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Missing a Game – Home Brew rules

Players can’t make a game? That sucks, but here’s how we handle it so it’s least disruptive to the overall game.

It happens, stupid real life sometimes sucks us away from the game. DM’s appreciate notice so we can accommodate the other players, get a sub, and generally figure out what the heck to do!

How you handle rotating player attendance though is tricky and needs a little diplomacy. It’s their characters, after all, not yours, but it’s your world and story they’re messing up. by not showing up. Typically, if I get notice 50% can’t make it for a night, I call it off. With only 4 players, two missing is just not worth it to run the game, even with substitutes. But what do you do if a player calls as the game is supposed to be starting and can’t make it?

Just yanking a character out of a story is pretty jarring though, and it’s my least favourite way to deal with it. I plan my adventures with a certain amount of party power in mind, and build challenges to suit that, so to have a character disappear and not be there can endanger everyone else’s character. If it’s reasonable why a character is delayed or missing, ok, I’ll go for it, but like I said, jars the story and play all to the nine realms.

Not to mention experience point division. Hooboy. Your character showed up for 74% of the adventure, yours 83%, yours 100%, NO THANK YOU.

Next option is to have the players who show up do double duty, playing 2 characters. Which, is ok, but if you’re a new player and are still trying to figure out your character, suddenly trying to play a second well established character in addition to yours is not fun to watch and slows the game down considerably.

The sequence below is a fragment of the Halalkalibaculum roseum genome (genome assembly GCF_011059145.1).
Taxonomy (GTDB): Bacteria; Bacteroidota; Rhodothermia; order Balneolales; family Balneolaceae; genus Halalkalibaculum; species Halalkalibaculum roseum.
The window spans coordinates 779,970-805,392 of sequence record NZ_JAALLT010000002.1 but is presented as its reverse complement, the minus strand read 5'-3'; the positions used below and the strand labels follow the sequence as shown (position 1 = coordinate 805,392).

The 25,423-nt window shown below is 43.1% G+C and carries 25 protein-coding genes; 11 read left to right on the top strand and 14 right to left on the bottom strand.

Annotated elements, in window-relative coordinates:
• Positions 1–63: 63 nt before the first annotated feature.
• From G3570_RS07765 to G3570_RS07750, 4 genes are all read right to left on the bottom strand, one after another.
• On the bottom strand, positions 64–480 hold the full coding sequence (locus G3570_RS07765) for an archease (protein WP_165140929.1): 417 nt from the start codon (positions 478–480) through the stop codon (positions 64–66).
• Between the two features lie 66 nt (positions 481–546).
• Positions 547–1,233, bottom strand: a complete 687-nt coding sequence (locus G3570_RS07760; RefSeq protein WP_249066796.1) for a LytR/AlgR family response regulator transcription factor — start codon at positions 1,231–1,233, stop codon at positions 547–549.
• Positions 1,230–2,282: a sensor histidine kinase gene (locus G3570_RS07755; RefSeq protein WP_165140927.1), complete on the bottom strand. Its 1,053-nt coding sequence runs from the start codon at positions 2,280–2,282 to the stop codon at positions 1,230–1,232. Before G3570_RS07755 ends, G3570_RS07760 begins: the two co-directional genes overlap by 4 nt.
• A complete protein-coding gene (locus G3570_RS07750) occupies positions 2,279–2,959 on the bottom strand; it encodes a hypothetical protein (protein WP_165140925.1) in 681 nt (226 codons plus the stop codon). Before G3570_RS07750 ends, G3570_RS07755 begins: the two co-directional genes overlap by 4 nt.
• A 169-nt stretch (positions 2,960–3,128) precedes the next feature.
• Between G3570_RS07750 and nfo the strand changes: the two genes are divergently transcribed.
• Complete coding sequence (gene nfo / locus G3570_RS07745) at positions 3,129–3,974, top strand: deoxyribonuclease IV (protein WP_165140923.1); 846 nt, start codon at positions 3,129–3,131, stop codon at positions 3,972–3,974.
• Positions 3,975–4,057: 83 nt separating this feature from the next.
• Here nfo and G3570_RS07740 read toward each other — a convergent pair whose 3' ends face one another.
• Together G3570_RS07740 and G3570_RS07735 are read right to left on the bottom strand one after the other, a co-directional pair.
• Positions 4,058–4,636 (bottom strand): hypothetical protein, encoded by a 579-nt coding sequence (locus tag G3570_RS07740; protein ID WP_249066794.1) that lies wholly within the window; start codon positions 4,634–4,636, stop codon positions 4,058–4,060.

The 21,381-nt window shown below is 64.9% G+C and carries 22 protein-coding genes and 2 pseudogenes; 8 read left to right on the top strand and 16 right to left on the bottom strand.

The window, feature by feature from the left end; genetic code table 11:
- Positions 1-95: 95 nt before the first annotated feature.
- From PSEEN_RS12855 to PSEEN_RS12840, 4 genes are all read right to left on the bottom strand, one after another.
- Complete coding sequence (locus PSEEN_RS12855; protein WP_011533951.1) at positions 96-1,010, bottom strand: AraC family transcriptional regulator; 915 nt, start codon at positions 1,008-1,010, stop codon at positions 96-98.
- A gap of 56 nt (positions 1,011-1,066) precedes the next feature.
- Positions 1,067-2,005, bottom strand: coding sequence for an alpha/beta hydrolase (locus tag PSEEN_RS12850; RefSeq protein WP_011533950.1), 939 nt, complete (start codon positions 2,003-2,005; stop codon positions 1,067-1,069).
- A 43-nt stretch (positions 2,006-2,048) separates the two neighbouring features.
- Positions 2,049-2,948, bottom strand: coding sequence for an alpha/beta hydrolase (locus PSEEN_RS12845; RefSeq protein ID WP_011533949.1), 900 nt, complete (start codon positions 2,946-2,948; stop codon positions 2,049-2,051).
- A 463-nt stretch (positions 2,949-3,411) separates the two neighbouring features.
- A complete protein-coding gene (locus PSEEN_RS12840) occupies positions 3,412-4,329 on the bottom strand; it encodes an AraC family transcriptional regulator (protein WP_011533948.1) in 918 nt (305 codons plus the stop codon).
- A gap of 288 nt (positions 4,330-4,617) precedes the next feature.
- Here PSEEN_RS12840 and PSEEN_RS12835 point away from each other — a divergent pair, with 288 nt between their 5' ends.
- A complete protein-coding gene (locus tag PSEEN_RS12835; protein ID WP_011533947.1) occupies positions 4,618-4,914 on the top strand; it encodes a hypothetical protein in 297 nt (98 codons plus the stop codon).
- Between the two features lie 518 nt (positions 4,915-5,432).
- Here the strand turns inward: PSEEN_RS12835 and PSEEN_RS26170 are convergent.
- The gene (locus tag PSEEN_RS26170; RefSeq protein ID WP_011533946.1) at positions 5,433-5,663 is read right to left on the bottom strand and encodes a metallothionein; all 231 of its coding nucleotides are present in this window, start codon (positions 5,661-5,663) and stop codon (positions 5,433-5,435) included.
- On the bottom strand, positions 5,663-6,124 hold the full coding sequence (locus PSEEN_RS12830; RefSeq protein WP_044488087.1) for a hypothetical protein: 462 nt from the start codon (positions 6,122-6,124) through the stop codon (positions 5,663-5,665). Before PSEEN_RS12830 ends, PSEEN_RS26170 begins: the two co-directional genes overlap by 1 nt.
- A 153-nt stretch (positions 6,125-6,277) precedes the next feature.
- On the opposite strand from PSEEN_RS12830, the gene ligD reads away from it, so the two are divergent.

I do have a few people who want to play occasionally as substutes and take on an NPC role, and will substitute for missing players, again, given notice. This works fairly well, but only if it’s one person sitting in. In a group of four, one sub is fine, two is not. Now I have to explain a lot all night long to keep the game moving and the players lose the knowledge that the other two players had about the events their characters are in. My games have a lot of detail and intrigue, note taking is a good idea, and to have missing people’s knowledge can seriously destroy a storyline.

The last option is the NPC bubble option. Characters without players follow along but aren’t the focus for the evening. They are called upon in group battles or when skill appropriate challenges warranting their speciality are required by the group, but it’s up to the DM to decide how involved they get like he would for any NPC. They do earn experience, so they’ll have to be in combat and risk death, yes (that would suck royally so I remind players to be more cautious on nights like this). They can’t earn bonus XP though, that only goes to players, not characters, who do something awesome.

That’s how we handle it, and I’ll let you know this is a problem that has probably existed since the first game at Gygax’s house. So how do you handle missing players in your game?

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